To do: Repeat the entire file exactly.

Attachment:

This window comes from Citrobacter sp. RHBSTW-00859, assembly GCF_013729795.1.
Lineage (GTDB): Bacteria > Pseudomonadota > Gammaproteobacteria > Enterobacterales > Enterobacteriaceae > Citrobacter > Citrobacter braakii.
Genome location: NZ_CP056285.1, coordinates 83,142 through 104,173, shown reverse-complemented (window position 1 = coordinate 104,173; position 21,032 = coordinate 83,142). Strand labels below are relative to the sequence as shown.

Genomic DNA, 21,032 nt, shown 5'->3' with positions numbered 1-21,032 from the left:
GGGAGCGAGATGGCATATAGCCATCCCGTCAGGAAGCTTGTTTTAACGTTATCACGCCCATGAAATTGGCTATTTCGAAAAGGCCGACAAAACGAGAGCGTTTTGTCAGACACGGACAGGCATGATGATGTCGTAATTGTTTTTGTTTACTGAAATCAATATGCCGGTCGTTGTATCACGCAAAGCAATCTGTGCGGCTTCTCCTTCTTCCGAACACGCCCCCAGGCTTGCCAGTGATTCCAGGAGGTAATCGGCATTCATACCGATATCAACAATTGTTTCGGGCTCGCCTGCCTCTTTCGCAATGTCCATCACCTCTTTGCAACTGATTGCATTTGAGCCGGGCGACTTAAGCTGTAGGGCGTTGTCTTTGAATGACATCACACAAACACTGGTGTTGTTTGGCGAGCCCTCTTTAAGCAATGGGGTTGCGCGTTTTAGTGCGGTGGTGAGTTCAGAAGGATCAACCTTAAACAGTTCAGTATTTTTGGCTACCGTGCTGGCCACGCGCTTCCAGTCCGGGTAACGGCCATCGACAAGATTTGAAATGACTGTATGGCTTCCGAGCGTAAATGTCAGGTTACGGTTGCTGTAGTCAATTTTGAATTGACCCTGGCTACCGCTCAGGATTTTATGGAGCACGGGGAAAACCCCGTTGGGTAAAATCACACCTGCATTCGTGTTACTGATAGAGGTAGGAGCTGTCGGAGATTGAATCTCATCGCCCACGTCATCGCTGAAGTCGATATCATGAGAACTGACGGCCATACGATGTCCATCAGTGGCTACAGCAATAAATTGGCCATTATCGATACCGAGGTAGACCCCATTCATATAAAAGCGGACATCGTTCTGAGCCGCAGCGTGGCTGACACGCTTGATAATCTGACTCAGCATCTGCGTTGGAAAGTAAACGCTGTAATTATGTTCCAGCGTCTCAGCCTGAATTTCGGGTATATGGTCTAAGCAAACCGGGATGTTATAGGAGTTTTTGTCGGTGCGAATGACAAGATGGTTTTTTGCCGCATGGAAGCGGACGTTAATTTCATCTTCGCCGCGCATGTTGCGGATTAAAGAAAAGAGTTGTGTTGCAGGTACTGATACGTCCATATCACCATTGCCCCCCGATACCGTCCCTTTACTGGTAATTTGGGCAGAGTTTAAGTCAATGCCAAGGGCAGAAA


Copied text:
This window comes from Citrobacter sp. RHBSTW-00859, assembly GCF_013729795.1.
Lineage (GTDB): Bacteria > Pseudomonadota > Gammaproteobacteria > Enterobacterales > Enterobacteriaceae > Citrobacter > Citrobacter braakii.
Genome location: NZ_CP056285.1, coordinates 83,142 through 104,173, shown reverse-complemented (window position 1 = coordinate 104,173; position 21,032 = coordinate 83,142). Strand labels below are relative to the sequence as shown.

Genomic DNA, 21,032 nt, shown 5'->3' with positions numbered 1-21,032 from the left:
GGGAGCGAGATGGCATATAGCCATCCCGTCAGGAAGCTTGTTTTAACGTTATCACGCCCATGAAATTGGCTATTTCGAAAAGGCCGACAAAACGAGAGCGTTTTGTCAGACACGGACAGGCATGATGATGTCGTAATTGTTTTTGTTTACTGAAATCAATATGCCGGTCGTTGTATCACGCAAAGCAATCTGTGCGGCTTCTCCTTCTTCCGAACACGCCCCCAGGCTTGCCAGTGATTCCAGGAGGTAATCGGCATTCATACCGATATCAACAATTGTTTCGGGCTCGCCTGCCTCTTTCGCAATGTCCATCACCTCTTTGCAACTGATTGCATTTGAGCCGGGCGACTTAAGCTGTAGGGCGTTGTCTTTGAATGACATCACACAAACACTGGTGTTGTTTGGCGAGCCCTCTTTAAGCAATGGGGTTGCGCGTTTTAGTGCGGTGGTGAGTTCAGAAGGATCAACCTTAAACAGTTCAGTATTTTTGGCTACCGTGCTGGCCACGCGCTTCCAGTCCGGGTAACGGCCATCGACAAGATTTGAAATGACTGTATGGCTTCCGAGCGTAAATGTCAGGTTACGGTTGCTGTAGTCAATTTTGAATTGACCCTGGCTACCGCTCAGGATTTTATGGAGCACGGGGAAAACCCCGTTGGGTAAAATCACACCTGCATTCGTGTTACTGATAGAGGTAGGAGCTGTCGGAGATTGAATCTCATCGCCCACGTCATCGCTGAAGTCGATATCATGAGAACTGACGGCCATACGATGTCCATCAGTGGCTACAGCAATAAATTGGCCATTATCGATACCGAGGTAGACCCCATTCATATAAAAGCGGACATCGTTCTGAGCCGCAGCGTGGCTGACACGCTTGATAATCTGACTCAGCATCTGCGTTGGAAAGTAAACGCTGTAATTATGTTCCAGCGTCTCAGCCTGAATTTCGGGTATATGGTCTAAGCAAACCGGGATGTTATAGGAGTTTTTGTCGGTGCGAATGACAAGATGGTTTTTTGCCGCATGGAAGCGGACGTTAATTTCATCTTCGCCGCGCATGTTGCGGATTAAAGAAAAGAGTTGTGTTGCAGGTACTGATACGTCCATATCACCATTGCCCCCCGATACCGTCCCTTTACTGGTAATTTGGGCAGAGTTTAAGTCAATGCCAAGGGCAGAAA